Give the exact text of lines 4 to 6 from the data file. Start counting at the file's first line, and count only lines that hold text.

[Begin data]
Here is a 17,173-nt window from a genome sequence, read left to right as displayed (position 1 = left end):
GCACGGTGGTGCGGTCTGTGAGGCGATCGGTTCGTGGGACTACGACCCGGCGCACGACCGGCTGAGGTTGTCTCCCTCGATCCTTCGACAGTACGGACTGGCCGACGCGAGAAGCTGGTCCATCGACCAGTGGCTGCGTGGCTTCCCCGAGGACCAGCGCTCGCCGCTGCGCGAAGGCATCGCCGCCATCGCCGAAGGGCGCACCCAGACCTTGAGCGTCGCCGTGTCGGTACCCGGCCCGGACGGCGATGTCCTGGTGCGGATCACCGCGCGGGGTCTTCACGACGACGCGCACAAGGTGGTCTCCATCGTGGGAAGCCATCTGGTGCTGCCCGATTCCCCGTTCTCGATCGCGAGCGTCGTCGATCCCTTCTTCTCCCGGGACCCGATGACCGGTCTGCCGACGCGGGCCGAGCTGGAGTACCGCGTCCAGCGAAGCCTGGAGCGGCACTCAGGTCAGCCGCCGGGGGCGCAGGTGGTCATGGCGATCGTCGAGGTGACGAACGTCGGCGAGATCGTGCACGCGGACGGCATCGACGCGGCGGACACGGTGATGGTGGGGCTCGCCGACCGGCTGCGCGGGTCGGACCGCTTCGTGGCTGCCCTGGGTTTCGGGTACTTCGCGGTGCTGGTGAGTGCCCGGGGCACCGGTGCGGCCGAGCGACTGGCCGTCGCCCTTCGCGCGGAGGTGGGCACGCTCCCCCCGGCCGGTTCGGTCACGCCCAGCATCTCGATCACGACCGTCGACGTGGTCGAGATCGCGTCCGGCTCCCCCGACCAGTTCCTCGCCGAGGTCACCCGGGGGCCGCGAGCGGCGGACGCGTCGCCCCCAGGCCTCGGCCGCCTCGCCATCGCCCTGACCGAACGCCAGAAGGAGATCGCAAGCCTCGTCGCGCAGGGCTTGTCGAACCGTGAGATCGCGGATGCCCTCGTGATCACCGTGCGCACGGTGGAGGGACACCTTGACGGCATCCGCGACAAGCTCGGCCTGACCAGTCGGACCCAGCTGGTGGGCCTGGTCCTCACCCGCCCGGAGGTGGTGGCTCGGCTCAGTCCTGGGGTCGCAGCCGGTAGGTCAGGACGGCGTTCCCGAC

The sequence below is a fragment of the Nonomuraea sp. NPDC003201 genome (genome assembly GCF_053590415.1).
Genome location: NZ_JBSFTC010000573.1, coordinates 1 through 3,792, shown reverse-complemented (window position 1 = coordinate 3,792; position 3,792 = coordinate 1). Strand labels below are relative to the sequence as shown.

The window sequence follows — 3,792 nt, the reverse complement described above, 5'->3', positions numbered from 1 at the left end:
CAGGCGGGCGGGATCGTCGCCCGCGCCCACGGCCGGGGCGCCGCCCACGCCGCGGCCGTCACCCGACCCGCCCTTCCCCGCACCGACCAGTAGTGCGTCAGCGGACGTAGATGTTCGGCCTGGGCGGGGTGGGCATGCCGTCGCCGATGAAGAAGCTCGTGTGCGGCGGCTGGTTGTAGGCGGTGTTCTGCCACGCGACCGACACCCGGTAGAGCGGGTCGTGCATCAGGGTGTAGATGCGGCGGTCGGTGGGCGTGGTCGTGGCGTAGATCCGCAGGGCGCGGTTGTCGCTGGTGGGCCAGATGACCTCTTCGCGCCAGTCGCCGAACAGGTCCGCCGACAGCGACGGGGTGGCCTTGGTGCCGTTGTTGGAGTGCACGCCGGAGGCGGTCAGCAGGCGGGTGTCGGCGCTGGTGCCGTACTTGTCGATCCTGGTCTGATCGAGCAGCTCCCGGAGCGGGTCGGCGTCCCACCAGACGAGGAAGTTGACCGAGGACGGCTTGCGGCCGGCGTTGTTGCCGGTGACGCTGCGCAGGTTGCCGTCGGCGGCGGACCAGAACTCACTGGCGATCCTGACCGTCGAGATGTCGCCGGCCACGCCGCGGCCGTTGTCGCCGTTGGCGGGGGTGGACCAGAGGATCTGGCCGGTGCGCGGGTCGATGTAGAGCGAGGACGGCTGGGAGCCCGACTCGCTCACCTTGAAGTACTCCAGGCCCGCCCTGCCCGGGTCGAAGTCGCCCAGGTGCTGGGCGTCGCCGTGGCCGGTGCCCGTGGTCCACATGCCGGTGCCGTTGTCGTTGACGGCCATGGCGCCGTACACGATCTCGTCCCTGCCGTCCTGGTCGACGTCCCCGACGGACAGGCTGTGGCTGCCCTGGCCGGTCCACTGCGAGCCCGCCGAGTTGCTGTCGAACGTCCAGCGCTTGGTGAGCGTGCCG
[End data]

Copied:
Genome location: NZ_JBSFTC010000573.1, coordinates 1 through 3,792, shown reverse-complemented (window position 1 = coordinate 3,792; position 3,792 = coordinate 1). Strand labels below are relative to the sequence as shown.

The window sequence follows — 3,792 nt, the reverse complement described above, 5'->3', positions numbered from 1 at the left end:
CAGGCGGGCGGGATCGTCGCCCGCGCCCACGGCCGGGGCGCCGCCCACGCCGCGGCCGTCACCCGACCCGCCCTTCCCCGCACCGACCAGTAGTGCGTCAGCGGACGTAGATGTTCGGCCTGGGCGGGGTGGGCATGCCGTCGCCGATGAAGAAGCTCGTGTGCGGCGGCTGGTTGTAGGCGGTGTTCTGCCACGCGACCGACACCCGGTAGAGCGGGTCGTGCATCAGGGTGTAGATGCGGCGGTCGGTGGGCGTGGTCGTGGCGTAGATCCGCAGGGCGCGGTTGTCGCTGGTGGGCCAGATGACCTCTTCGCGCCAGTCGCCGAACAGGTCCGCCGACAGCGACGGGGTGGCCTTGGTGCCGTTGTTGGAGTGCACGCCGGAGGCGGTCAGCAGGCGGGTGTCGGCGCTGGTGCCGTACTTGTCGATCCTGGTCTGATCGAGCAGCTCCCGGAGCGGGTCGGCGTCCCACCAGACGAGGAAGTTGACCGAGGACGGCTTGCGGCCGGCGTTGTTGCCGGTGACGCTGCGCAGGTTGCCGTCGGCGGCGGACCAGAACTCACTGGCGATCCTGACCGTCGAGATGTCGCCGGCCACGCCGCGGCCGTTGTCGCCGTTGGCGGGGGTGGACCAGAGGATCTGGCCGGTGCGCGGGTCGATGTAGAGCGAGGACGGCTGGGAGCCCGACTCGCTCACCTTGAAGTACTCCAGGCCCGCCCTGCCCGGGTCGAAGTCGCCCAGGTGCTGGGCGTCGCCGTGGCCGGTGCCCGTGGTCCACATGCCGGTGCCGTTGTCGTTGACGGCCATGGCGCCGTACACGATCTCGTCCCTGCCGTCCTGGTCGACGTCCCCGACGGACAGGCTGTGGCTGCCCTGGCCGGTCCACTGCGAGCCCGCCGAGTTGCTGTCGAACGTCCAGCGCTTGGTGAGCGTGCCG